Wired's interview with a Somali pirate gives insight into the buccaneers' strategic considerations when choosing to hijack and to hold a vessel hostage.
Maritime security experts and shipping companies take notice: Wired recently grabbed an exclusive interview with a modern-day Blackbeard that provides good insights into the economics and strategy of piracy off the coast of Somalia.
Here's an interesting excerpt about ransom negotiation and target selection that shows Somali pirates receive good intelligence:
How do you pirates decide on what ransom to ask for? What makes them negotiate downwards?
Once you have a ship, it’s a win-win situation. We attack many ships everyday, but only a few are ever profitable. No one will come to the rescue of a third-world ship with an Indian or African crew, so we release them immediately. But if the ship is from Western country or with valuable cargo like oil, weapons or then its like winning a lottery jackpot. We begin asking a high price and then go down until we agree on a price.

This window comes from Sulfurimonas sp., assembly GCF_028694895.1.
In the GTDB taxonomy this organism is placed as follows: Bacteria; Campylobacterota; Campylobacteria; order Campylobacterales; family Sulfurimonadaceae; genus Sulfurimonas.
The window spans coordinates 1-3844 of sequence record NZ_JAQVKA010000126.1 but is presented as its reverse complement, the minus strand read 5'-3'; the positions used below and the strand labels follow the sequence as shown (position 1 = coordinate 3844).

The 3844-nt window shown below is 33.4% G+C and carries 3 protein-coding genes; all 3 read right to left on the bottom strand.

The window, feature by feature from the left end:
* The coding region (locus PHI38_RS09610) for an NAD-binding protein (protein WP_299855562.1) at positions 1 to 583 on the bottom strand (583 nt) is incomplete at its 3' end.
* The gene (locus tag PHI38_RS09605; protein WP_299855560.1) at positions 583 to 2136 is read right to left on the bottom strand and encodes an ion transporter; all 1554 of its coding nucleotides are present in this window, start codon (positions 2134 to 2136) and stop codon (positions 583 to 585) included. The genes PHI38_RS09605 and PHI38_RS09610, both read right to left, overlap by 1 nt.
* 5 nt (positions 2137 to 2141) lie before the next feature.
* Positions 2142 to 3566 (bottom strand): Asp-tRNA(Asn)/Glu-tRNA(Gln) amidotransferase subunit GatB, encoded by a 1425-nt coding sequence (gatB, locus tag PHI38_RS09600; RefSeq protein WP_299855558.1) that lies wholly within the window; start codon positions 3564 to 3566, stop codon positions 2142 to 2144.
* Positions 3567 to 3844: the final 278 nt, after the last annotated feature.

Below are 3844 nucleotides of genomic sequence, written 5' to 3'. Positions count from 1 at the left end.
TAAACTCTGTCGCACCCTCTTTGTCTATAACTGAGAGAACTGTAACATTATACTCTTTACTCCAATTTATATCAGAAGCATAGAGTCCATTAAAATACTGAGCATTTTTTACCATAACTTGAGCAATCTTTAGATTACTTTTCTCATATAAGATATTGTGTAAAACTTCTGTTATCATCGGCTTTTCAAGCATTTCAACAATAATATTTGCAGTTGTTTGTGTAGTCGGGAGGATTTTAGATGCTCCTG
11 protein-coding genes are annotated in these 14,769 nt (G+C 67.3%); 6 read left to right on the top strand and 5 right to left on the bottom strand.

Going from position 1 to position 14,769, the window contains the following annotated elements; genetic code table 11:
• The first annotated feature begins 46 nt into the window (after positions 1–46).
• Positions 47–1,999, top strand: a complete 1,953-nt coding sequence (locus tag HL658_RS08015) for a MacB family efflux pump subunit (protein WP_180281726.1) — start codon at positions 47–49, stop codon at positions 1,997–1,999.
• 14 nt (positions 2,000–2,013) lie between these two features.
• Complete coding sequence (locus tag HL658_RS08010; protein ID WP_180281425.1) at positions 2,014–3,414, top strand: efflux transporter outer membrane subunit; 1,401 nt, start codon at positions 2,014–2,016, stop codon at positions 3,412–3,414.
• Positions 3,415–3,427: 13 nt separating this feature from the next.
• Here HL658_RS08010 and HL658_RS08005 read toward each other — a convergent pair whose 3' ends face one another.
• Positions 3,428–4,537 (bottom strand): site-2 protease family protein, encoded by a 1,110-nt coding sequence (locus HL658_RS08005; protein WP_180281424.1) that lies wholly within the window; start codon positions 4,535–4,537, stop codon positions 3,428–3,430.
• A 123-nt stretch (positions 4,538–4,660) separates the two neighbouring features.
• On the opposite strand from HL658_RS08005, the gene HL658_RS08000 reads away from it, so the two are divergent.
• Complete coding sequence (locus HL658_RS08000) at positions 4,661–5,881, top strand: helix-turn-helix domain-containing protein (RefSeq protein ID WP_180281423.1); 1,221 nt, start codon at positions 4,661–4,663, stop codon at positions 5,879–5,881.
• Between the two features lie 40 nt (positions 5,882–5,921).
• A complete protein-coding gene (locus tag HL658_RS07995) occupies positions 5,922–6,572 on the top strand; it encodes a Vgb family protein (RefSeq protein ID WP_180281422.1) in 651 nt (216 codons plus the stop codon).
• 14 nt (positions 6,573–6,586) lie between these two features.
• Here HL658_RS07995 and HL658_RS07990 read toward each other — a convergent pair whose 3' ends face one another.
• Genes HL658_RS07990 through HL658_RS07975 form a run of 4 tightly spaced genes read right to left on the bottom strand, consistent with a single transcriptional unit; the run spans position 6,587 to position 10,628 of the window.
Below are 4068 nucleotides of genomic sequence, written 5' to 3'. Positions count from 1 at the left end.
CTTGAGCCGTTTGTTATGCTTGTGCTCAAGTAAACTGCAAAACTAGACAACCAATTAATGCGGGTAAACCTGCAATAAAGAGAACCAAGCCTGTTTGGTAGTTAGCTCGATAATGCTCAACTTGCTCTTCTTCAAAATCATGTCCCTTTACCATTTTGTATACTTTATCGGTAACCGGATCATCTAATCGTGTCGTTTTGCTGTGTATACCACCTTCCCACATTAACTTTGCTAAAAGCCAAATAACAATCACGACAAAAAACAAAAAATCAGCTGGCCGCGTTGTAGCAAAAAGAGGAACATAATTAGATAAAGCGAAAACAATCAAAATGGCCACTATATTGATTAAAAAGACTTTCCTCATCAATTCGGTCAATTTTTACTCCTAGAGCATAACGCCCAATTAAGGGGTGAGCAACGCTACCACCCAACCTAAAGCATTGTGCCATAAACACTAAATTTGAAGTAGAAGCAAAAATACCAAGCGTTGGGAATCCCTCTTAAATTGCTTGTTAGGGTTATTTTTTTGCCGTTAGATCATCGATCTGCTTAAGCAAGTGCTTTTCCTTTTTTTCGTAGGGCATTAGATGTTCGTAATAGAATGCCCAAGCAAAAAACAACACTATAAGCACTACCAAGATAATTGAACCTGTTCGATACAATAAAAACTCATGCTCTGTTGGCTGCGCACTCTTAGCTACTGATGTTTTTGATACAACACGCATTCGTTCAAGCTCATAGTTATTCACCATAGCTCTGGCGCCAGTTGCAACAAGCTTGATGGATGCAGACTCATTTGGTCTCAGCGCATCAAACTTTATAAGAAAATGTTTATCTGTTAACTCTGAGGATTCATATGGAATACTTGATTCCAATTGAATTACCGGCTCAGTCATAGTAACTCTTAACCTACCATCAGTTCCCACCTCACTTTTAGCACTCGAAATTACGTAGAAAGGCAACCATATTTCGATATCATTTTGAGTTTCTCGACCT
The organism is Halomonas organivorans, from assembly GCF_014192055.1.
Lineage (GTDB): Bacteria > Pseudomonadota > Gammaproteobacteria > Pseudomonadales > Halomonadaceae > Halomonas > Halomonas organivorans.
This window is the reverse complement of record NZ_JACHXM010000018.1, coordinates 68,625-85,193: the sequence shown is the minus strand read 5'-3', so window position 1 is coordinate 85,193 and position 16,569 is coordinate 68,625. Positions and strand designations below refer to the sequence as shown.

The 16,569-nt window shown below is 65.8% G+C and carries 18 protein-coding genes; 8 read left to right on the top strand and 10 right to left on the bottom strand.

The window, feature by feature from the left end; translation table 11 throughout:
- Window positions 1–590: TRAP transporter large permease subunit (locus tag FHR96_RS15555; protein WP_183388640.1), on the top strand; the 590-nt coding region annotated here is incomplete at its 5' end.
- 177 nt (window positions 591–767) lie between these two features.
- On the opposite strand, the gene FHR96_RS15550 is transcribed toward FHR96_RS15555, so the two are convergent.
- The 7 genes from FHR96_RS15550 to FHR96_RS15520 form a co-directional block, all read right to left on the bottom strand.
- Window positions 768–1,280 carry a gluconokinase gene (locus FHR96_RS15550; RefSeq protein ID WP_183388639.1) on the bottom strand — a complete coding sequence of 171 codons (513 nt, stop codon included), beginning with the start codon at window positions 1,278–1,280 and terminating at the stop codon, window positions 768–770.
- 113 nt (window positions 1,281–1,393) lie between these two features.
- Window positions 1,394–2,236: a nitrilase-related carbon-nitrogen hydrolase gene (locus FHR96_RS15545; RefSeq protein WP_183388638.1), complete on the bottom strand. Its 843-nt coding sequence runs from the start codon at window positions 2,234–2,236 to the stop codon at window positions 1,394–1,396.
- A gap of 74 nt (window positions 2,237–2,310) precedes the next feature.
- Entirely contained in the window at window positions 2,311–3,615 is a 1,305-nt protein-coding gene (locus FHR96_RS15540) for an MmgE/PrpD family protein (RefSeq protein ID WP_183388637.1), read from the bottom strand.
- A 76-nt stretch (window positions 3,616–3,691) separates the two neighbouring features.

How do you know a ship in far away coast in the first place and its flagship?
Often we know about a ship’s cargo, owners and port of origin before we even board it. That way we can price our demands based on its load. For those with very valuable cargo on board then we contact the media and publicize the capture and put pressure on the companies to negotiate for its release.
From what I’ve seen, initial demands tend to be about 10 times the previous publicized ransom, is this a rule of thumb?
We know that we won’t get our initial demands, but we use it as a starting point and negotiate downwards to our eventual target. But as a rule, yes, that’s about right.
The pirate goes on to tell Wired's contributing editor Scott Carney that pirates only kill their hostages as a last resort or in "self-defense," that there's friendly competition between pirate crews, and that a shadowy black market exists for pirate financing.
And as Carney learns early in the interview, there's two sides to every narrative:
Every government in the world is off our coasts. What is left for us? Nine years ago everyone in this town was stable and earn[ed] enough income from fishing. Now there is nothing. We have no way to make a living. We had to defend ourselves. We became watchmen of our coasts and took up our duty to protect the country. Don’t call us pirates. We are protectors.
♦ Photo of French and U.S. naval ships patrolling the Gulf of Aden by larryzou@/Flickr